Revolving seasons, fruitless as they pass, See it an uninform’d and idle mass; Without a soil to invite the tiller's care, Or blade that might redeem it from despair. Yet time at length (what will not time achieve ?) Clothes it with earth, and bids the produce live. Once more the spiry myrtle crowns the glade, And ruminating flocks enjoy the shade. O bliss precarious, and unsafe retreats, O charming Paradise of short-lived sweets ! The selfsame gale that wafts the fragrance round, Brings to the distant ear a sullen sound: Again the mountain feels the imprison'd foe, Again pours ruin on the vale below. Ten thousand swains the wasted scene deplore, That only future ages can restore.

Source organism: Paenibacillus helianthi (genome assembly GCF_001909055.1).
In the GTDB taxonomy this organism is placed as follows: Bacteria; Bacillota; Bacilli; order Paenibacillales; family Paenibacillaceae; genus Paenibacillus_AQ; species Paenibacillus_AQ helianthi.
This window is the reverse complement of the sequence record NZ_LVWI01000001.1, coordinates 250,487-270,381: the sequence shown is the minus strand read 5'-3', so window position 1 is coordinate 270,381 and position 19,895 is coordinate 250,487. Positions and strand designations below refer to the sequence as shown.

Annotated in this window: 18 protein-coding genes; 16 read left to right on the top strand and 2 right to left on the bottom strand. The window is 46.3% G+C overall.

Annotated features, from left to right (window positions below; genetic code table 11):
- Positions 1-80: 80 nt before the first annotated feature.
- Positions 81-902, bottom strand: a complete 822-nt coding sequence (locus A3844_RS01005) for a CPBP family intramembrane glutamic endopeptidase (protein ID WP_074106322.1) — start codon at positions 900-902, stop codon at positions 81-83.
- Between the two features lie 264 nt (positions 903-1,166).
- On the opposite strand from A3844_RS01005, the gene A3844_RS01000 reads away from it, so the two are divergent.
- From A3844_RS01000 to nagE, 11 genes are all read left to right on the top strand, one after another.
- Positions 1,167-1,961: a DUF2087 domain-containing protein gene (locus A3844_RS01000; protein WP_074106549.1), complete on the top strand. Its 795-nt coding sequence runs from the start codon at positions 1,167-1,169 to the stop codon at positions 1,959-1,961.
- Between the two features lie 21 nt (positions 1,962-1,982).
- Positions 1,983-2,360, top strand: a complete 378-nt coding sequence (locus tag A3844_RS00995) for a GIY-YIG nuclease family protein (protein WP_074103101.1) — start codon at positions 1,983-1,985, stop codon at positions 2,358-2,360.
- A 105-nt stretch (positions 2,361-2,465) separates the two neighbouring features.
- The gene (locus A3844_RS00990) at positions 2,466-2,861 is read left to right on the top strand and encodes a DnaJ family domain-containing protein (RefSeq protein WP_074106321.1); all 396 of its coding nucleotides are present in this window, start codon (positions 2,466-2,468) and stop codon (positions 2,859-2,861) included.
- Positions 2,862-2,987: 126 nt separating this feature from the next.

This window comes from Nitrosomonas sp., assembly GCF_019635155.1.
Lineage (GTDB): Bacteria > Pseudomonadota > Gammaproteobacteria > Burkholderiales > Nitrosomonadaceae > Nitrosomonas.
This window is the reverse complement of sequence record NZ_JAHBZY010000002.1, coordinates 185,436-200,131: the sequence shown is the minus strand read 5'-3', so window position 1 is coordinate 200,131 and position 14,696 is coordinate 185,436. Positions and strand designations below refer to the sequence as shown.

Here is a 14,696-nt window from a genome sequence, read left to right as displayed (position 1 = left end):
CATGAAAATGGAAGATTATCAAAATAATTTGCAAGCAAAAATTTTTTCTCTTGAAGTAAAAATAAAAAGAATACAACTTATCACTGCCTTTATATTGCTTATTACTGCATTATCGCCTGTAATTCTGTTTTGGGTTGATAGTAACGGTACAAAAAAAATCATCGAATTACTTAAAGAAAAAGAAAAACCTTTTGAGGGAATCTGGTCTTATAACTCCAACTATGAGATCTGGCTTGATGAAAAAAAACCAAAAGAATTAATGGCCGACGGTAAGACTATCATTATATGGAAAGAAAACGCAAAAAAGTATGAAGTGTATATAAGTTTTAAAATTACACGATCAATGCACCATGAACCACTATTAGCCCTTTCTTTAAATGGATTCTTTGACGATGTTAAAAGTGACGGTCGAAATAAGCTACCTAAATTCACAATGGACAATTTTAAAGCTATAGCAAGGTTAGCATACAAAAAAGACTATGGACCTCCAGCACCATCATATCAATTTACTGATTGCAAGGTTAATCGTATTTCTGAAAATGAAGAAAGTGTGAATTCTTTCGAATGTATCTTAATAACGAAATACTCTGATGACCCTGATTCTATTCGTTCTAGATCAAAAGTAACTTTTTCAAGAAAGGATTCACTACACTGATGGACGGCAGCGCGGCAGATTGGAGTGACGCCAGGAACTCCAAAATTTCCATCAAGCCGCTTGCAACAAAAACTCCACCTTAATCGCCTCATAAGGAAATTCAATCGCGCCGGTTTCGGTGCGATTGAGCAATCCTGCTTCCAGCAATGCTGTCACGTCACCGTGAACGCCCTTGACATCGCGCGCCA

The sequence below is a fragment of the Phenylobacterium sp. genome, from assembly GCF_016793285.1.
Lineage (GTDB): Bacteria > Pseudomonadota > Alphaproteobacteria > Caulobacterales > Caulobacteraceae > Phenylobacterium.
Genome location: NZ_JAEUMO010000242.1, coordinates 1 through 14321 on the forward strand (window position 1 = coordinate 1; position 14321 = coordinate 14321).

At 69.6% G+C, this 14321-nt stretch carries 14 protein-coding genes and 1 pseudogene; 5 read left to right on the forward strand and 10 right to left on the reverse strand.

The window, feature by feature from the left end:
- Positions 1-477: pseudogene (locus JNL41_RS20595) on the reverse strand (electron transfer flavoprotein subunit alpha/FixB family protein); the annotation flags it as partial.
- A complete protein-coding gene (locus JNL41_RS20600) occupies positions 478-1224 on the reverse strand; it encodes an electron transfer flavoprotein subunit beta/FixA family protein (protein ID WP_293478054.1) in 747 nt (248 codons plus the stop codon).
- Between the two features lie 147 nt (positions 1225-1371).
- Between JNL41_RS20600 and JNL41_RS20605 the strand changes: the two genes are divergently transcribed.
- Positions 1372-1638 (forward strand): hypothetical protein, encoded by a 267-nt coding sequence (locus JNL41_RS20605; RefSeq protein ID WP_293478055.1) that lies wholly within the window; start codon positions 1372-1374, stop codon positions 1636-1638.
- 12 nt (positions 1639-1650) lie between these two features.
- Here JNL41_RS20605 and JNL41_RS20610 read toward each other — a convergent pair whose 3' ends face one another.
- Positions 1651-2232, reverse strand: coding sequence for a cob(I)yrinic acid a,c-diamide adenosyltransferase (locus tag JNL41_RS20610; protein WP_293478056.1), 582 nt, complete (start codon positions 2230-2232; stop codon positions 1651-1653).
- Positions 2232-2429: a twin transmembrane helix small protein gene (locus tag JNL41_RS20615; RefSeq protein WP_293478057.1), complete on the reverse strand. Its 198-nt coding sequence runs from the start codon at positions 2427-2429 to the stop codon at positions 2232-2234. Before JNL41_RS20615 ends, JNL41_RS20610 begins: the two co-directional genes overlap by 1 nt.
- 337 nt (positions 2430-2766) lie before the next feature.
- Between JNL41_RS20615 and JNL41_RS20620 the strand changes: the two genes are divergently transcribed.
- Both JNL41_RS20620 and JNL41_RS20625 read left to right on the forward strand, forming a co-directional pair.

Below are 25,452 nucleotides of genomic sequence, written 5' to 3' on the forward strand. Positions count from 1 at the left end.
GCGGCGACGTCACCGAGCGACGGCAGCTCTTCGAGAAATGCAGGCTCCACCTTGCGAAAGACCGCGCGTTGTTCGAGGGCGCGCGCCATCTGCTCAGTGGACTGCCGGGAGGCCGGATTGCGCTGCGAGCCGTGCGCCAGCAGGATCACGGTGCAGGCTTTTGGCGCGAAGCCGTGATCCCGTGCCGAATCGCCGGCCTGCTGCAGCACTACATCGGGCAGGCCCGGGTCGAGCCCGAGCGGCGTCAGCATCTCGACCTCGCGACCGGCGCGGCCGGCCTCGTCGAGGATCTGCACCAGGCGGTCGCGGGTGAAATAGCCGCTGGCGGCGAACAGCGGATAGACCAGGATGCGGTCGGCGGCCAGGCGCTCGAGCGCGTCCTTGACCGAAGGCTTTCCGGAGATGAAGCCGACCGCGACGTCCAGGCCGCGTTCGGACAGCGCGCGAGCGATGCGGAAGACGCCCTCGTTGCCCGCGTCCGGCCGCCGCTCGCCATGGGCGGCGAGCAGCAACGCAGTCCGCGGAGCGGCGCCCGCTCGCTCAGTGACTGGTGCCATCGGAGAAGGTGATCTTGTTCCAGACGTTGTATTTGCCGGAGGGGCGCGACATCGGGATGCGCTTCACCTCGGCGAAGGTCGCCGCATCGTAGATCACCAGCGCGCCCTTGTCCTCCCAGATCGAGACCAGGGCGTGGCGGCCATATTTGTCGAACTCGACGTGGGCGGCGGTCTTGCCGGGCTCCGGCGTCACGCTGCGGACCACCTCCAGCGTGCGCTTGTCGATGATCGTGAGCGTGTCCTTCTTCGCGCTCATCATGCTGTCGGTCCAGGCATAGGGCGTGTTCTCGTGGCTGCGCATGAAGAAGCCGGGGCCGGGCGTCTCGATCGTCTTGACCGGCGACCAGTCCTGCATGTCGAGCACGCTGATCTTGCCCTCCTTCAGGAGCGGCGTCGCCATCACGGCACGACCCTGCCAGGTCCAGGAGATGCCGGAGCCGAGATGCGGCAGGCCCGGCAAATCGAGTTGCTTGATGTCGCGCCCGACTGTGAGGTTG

Ye monarchs, whom the lure of honour draws, Who write in blood the merits of your cause, Who strike the blow, then plead your own defence, Glory your aim, but justice your pretence;

Behold in Ætna's emblematic fires,
The mischiefs your ambitious pride inspires !

Fast by the stream that bounds your just domain,
And tells you where ye have a right to reign,
A nation dwells, not envious of your throne,
Studious of peace, their neighbours' and their own.
Ill-fated race ! how deeply must they rue
Their only crime, vicinity to you!
The trumpet sounds, your legions swarm abroad,
Through the ripe harvest lies their destined road;
At every step beneath their feet they tread
The life of multitudes a nation's bread!
Earth seems a garden in its loveliest dress
Before them, and behind a wilderness.
Famine, and Pestilence, her first-born son,
Attend to finish what the sword begun;
And echoing praises, such as fiends might earn,
And Folly pays, resound at your return.
A calm succeeds - but Plenty, with her train
Of heart-felt joys, succeeds not soon again,
And years of pining indigence must show
What scourges are the gods that rule below.